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Energy can be defined as the capacity or ability to do work and is measured by the amount of work a body can do. So, energy is measured in the same units as work, namely, joule. Like work, energy is a scalar quantity.

Energy can exist in various forms, such as heat energy, electrical energy, sound energy, light energy, chemical energy, nuclear energy, mechanical energy, etc. We will be mainly concerned with mechanical energy. Mechanical energy is of two types, kinetic and potential.

Kinetic Energy: Energy due to Motion

A moving object can do work on another object when it strikes it. In other words, an object in motion has the ability to do work and, by definition, has energy. The energy possessed by a body by virtue of its motion is called kinetic energy.

All initially motionless body can move and acquire a velocity only if a force acts on it. The work done by the force in causing the body to move measures the kinetic energy (written as KE) of the moving body, i.e.
KE = W

Consider a body of mass m at rest at time t = 0; its initial velocity u = 0.
Let a constant force F act on it for time t.

The body acquires a velocity υ and suffers a displacement S in the direction of the force. Newton's second law gives
F = ma

Where a is the constant acceleration. The distance S moved is given by
2aS = υ2 - u2
since u = 0, we have
2as = υ2

The work done is given by

Thus the kinetic energy of a moving body is given by one-half the product of its mass and the square of its velocity.

Although this result has been obtained for a constant force, it also holds if the force is variable. Let a variable force F act on a body and let S be the displacement produced in the direction of the force. Then the work done by the force (which measures the kinetic energy of the body) is given by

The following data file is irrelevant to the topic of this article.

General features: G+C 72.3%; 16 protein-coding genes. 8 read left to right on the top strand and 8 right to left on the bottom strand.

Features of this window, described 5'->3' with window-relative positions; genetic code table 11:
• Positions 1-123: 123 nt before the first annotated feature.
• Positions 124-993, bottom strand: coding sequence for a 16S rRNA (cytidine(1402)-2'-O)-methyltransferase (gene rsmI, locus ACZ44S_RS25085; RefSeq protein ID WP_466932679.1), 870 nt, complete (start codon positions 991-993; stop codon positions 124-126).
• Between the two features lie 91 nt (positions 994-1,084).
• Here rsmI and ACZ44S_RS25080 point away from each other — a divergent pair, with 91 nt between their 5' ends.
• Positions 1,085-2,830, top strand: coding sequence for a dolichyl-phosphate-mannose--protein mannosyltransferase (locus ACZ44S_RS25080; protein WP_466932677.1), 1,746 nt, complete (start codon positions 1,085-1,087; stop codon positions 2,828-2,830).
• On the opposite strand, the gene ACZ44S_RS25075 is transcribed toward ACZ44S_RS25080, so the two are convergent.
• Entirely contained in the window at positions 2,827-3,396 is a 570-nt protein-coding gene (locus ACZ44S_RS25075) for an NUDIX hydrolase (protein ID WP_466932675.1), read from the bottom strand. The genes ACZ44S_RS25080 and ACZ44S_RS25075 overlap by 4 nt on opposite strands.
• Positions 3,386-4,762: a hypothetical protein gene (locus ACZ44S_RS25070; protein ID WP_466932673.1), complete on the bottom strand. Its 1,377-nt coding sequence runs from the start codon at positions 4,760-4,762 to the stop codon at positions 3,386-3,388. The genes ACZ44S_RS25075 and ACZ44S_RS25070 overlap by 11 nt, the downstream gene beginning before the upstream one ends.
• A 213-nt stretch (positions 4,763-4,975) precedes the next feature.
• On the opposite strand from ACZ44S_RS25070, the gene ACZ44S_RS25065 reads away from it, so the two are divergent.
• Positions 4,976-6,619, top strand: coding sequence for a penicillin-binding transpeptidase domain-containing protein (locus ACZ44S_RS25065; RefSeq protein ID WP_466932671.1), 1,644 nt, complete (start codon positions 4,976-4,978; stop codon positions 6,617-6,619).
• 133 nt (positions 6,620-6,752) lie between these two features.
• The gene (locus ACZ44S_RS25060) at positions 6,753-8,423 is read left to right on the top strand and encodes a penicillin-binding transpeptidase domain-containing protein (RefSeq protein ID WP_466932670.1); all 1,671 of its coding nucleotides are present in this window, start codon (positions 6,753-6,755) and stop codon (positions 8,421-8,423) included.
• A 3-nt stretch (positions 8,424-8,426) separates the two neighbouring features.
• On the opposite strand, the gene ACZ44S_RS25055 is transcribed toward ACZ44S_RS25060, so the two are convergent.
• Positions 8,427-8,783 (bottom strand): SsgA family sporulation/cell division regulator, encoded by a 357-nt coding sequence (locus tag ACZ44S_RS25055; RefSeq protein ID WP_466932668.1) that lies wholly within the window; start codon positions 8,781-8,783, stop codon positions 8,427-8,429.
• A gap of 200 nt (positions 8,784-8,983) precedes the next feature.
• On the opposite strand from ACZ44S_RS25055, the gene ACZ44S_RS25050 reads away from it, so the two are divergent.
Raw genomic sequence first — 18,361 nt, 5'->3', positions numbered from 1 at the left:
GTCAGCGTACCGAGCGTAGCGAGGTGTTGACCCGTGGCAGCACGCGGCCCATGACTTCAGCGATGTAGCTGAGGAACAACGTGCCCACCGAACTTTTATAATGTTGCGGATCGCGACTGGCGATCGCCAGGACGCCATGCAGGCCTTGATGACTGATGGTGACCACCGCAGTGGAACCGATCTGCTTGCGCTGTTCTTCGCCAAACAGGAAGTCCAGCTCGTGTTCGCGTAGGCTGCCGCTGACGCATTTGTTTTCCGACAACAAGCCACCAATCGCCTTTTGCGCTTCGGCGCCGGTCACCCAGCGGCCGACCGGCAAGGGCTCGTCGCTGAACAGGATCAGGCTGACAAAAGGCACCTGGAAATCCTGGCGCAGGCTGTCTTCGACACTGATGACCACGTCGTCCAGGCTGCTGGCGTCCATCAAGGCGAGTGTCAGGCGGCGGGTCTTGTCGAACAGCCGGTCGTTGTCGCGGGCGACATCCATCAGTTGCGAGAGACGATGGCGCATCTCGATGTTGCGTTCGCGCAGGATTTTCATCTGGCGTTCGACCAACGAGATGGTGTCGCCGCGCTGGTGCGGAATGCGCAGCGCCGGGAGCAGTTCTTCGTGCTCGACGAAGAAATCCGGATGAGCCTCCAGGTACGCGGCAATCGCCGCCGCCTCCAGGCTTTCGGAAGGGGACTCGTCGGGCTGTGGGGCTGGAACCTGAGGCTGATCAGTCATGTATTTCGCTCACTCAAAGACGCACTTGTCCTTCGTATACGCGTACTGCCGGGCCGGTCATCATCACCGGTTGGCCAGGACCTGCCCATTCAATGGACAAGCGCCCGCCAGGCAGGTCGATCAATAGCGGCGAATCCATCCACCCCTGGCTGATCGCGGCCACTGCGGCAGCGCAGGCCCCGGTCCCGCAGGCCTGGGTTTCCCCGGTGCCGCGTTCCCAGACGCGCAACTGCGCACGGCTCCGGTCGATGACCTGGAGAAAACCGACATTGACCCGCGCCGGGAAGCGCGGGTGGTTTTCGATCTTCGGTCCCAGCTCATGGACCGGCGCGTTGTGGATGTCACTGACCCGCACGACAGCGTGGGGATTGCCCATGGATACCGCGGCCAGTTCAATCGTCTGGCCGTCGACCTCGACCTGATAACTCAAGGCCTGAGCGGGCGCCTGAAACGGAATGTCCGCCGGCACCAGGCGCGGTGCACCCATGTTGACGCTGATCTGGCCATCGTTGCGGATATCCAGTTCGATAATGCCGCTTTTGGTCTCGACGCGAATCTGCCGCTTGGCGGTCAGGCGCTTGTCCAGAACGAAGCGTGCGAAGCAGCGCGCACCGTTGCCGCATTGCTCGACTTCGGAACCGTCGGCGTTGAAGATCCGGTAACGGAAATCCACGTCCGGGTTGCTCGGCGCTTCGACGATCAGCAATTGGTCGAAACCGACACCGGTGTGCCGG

or KE =

If the velocity of the body increases from zero to a value υ, we have

which agrees with the expression for KE obtained above for a constant force.


Note: The expression  has been derived for a constant force and for a force having a variable magnitude. It may be remarked that this expression holds even for a more general case in which the force varies both in magnitude and direction. This expression, therefore, holds regardless of the way the body reaches its final velocity.

Work-Energy Principle

Suppose a body of mass m moves with an initial velocity u. A force F acts on it, as a result of which it acquires a final velocity υ. The work done by the force is given by

= final KE - initial KE
= change in KE

Thus, the work done by a force in displacing a body measures the change in its kinetic energy. This is the work-energy principle.

Thus, when a force does work on a body, its kinetic energy increases; the increase in kinetic energy being equal to the amount of work done. The converse of this is also true. When the kinetic energy of body is decreased by a retarding force, the decrease is equal to the work done by the body against the retarding force. Thus kinetic energy and work are equivalent quantities and are, therefore, measured in the same units, namely, joule. 

Potential Energy

Energy due to position or Configuration